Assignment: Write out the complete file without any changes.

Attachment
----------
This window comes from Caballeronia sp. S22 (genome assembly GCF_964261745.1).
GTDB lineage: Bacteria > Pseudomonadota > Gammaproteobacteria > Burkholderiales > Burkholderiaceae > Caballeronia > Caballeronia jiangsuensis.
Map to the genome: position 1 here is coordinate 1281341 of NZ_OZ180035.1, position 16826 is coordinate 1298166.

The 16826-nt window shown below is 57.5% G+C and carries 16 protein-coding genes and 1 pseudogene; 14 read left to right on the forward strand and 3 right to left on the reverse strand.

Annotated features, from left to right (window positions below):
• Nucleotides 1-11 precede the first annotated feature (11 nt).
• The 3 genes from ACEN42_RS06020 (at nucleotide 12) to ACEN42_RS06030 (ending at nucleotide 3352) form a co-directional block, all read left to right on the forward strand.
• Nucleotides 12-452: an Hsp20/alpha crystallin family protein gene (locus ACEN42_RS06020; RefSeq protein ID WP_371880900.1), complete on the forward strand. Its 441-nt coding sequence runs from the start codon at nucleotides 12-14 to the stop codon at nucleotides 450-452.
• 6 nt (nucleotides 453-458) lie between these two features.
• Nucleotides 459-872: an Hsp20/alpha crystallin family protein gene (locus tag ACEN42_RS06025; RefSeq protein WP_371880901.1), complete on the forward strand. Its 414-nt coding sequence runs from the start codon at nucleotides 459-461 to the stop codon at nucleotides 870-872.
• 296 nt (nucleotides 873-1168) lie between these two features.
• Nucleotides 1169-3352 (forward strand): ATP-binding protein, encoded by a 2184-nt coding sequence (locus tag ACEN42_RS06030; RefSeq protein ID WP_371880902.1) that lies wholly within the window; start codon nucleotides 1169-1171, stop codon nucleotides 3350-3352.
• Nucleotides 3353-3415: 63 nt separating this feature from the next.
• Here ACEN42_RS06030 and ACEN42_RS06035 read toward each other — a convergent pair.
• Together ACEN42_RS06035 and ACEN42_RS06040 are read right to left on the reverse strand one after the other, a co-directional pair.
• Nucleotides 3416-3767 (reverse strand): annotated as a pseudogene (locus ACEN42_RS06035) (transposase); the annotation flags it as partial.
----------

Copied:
This window comes from Caballeronia sp. S22 (genome assembly GCF_964261745.1).
GTDB lineage: Bacteria > Pseudomonadota > Gammaproteobacteria > Burkholderiales > Burkholderiaceae > Caballeronia > Caballeronia jiangsuensis.
Map to the genome: position 1 here is coordinate 1281341 of NZ_OZ180035.1, position 16826 is coordinate 1298166.

The 16826-nt window shown below is 57.5% G+C and carries 16 protein-coding genes and 1 pseudogene; 14 read left to right on the forward strand and 3 right to left on the reverse strand.

Annotated features, from left to right (window positions below):
• Nucleotides 1-11 precede the first annotated feature (11 nt).
• The 3 genes from ACEN42_RS06020 (at nucleotide 12) to ACEN42_RS06030 (ending at nucleotide 3352) form a co-directional block, all read left to right on the forward strand.
• Nucleotides 12-452: an Hsp20/alpha crystallin family protein gene (locus ACEN42_RS06020; RefSeq protein ID WP_371880900.1), complete on the forward strand. Its 441-nt coding sequence runs from the start codon at nucleotides 12-14 to the stop codon at nucleotides 450-452.
• 6 nt (nucleotides 453-458) lie between these two features.
• Nucleotides 459-872: an Hsp20/alpha crystallin family protein gene (locus tag ACEN42_RS06025; RefSeq protein WP_371880901.1), complete on the forward strand. Its 414-nt coding sequence runs from the start codon at nucleotides 459-461 to the stop codon at nucleotides 870-872.
• 296 nt (nucleotides 873-1168) lie between these two features.
• Nucleotides 1169-3352 (forward strand): ATP-binding protein, encoded by a 2184-nt coding sequence (locus tag ACEN42_RS06030; RefSeq protein ID WP_371880902.1) that lies wholly within the window; start codon nucleotides 1169-1171, stop codon nucleotides 3350-3352.
• Nucleotides 3353-3415: 63 nt separating this feature from the next.
• Here ACEN42_RS06030 and ACEN42_RS06035 read toward each other — a convergent pair.
• Together ACEN42_RS06035 and ACEN42_RS06040 are read right to left on the reverse strand one after the other, a co-directional pair.
• Nucleotides 3416-3767 (reverse strand): annotated as a pseudogene (locus ACEN42_RS06035) (transposase); the annotation flags it as partial.